Flipping the Bird

With sparrows squawking in the distance, Fog subverts new-age music for the old-soul set

Sometime in the late '80s, I was reading a magazine in a bus shelter on Cedar and Lake. It was the premier issue of a probably now-defunct magazine devoted to "new music"--avant-garde composers, guys who play coffee makers over backward tape loops, that sort of thing. In the introductory notes, the editor reiterated the new-music principle that music can be found on construction sites, in quiet rooms, in bus shelters, anywhere. The same message is expressed in songs such as Billie Holiday's "I Hear Music," and famously tested by John Cage's "4'33"." Anyway, it had been drizzling when I started the editorial, but by the time I finished, it was pouring. Plus, it was rush hour, and at 18 years of age, I was impressionable. Yes!, I thought, the firmament (the ether?) has birthed a symphony. The traffic is playing along. Music is free!

These days, I bring a Walkman when I want music for the bus stop, so I guess my mind has narrowed. Somehow, though, Fog's new album, Ether Teeth (Ninja Tune), has me listening to birds. Birds, birds, they're all I have to go on. Their calls--taken from garage-sale records or maybe recorded with a mike aimed at the window--are an Ether Teeth motif. There's more bird here than in a Charlie Parker boxed set: robins, pigeons, cardinals--even the turntable scratches are more chirpy than scratchy. My first thought was that Fog mastermind Andrew Broder was putting us on with some kind of new-age parody. My second thought was that he's serious, and well, I love birds as much as the next guy (provided the next guy doesn't give a shit about birds), but if I wanted to hear them clucking away on my stereo, couldn't I just buy one of those Sounds of Nature CDs at the Relax the Back store?

But my third thought came yesterday while walking to the SuperAmerica, where "the ex-boyfriends are cowering" in my favorite Ether lyric. All around me, I heard birds (those pranksters), and I felt like a winsome nature boy. Not as happy as the Dove bar from SA made me, but happy nonetheless. What I am now is enthusiastically ambivalent. There are some very fine melodies here. Nothing as instantly appealing as "Pneumonia," the folk-hop gem from Fog's self-titled debut, but more memorable tunes overall. "The Girl from the Gum Commercial," for example, saunters with a frail loveliness that seems to have a distant cousin in Ipanema. There's also some inspired collage work that equally respects Prince Paul and some version of musique concrète. It's pretty, whether droning and clunking and sampling like a beatless DJ Shadow, or piano balladeering like a beat (as in exhausted) John Cale, with chord changes that know when to please and when to throw in the blue notes.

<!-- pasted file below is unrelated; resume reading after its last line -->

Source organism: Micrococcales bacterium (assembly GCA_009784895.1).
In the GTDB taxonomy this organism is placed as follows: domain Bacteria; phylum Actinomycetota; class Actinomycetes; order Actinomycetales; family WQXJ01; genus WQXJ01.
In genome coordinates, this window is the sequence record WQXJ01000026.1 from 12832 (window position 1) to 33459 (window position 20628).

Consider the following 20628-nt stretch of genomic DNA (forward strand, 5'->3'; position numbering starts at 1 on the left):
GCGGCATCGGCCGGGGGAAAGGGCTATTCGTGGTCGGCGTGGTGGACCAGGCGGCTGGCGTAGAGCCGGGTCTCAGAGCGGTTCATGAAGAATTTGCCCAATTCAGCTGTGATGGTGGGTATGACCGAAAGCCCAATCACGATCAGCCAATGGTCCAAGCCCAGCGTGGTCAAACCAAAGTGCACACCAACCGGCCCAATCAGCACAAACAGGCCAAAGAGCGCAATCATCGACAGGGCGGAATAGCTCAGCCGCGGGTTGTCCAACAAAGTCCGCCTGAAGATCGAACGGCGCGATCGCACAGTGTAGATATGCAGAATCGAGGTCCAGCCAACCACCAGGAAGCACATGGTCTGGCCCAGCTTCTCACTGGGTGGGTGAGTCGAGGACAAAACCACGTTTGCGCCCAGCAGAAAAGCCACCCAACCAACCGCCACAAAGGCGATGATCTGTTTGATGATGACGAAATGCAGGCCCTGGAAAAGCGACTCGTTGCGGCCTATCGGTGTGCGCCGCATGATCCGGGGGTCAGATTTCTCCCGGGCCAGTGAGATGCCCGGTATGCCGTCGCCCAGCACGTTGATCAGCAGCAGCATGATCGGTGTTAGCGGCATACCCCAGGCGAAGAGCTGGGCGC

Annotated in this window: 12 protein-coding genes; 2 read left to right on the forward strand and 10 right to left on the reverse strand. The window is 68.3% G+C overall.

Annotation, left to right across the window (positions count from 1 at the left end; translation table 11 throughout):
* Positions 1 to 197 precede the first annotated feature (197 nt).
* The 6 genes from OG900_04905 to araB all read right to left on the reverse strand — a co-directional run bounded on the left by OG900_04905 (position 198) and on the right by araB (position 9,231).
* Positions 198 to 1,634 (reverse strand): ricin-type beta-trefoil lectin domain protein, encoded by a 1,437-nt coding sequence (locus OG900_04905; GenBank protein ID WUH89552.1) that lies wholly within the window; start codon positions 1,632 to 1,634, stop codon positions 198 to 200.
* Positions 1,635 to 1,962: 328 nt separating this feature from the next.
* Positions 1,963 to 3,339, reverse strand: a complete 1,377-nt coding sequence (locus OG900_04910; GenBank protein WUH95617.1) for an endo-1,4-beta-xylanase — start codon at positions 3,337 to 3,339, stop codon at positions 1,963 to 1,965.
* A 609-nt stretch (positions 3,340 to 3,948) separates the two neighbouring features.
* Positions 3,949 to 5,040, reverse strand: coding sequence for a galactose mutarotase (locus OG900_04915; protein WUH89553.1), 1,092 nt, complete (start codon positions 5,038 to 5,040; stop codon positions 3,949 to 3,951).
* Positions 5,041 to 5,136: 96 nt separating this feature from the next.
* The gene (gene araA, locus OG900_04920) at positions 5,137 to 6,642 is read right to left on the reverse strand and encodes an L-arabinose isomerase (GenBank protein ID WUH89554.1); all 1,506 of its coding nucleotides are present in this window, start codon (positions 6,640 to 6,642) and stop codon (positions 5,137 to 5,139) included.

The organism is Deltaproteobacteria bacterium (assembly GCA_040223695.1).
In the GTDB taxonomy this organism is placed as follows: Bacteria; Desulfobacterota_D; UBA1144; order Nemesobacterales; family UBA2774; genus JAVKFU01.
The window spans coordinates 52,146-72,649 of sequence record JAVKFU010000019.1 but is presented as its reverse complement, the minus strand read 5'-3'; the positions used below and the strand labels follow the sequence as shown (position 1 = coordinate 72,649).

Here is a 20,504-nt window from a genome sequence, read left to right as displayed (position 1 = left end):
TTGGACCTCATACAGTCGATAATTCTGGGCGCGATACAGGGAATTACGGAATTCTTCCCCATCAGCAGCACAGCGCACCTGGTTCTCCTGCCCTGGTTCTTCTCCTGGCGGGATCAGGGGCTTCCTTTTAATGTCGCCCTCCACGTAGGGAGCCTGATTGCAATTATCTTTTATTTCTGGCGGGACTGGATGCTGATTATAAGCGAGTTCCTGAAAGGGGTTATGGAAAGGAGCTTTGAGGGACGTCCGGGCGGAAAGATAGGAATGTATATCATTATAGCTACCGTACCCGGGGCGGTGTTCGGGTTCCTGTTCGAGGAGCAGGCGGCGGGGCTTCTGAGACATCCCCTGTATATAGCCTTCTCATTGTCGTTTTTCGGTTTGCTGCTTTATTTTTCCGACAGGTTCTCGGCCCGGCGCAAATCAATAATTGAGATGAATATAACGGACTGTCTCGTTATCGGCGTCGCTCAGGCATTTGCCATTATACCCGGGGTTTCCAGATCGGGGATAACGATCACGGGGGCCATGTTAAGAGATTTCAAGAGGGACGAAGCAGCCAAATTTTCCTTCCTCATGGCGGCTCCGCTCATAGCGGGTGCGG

Andrew Broder of Fog, pictured here with the invisible sounds of music floating in ether around him
courtesy of Ninja Tune
Andrew Broder of Fog, pictured here with the invisible sounds of music floating in ether around him

But as I said, I'm ambivalent. At times, the album is overly self-conscious and precious, as when Broder sings, "One day a dump truck will dump two tons of kittens on me." (I love kittens as much as the next guy...) The album's sloppiness and bum notes don't always charm, and its embrace of patchwork multi-tracking sometimes lets any old rag join the quilt. Phone conversations, for example, and the whole last quarter of the album (everything after the contrapuntal winner "No Boys Allowed"), with its dull noodling, bush-league Elvin Jones beats, rock poetry that reads better than it sings, and, of course, bird sounds.

According to his bio, Broder is a fan of ambient group Stars of the Lid, who made a useful white-noise album called The Tired Sounds Of.... Might have been a good title for this album, too, though Ether Teeth does the job. "Erase, erase, erase," croaks a somnambular Broder at one point, in phrasing that I swear subconsciously references Neil Diamond's "Hello Again." Maybe it's the "Helpless"-like I-V-IV section of "What a Day Day," but the premature exhaustion reminds me of Neil Young, who started identifying with old men at 24 and could barely open up his beautiful, tired eyes a few years later. All of which explains why Ether stalls during the day and glimmers at night. I suspect it benefits even more from marijuana, which I considered verifying, but then worried that my review would conclude with something like "Oh my God, this is so fucking cool." Which I suppose it is.

 
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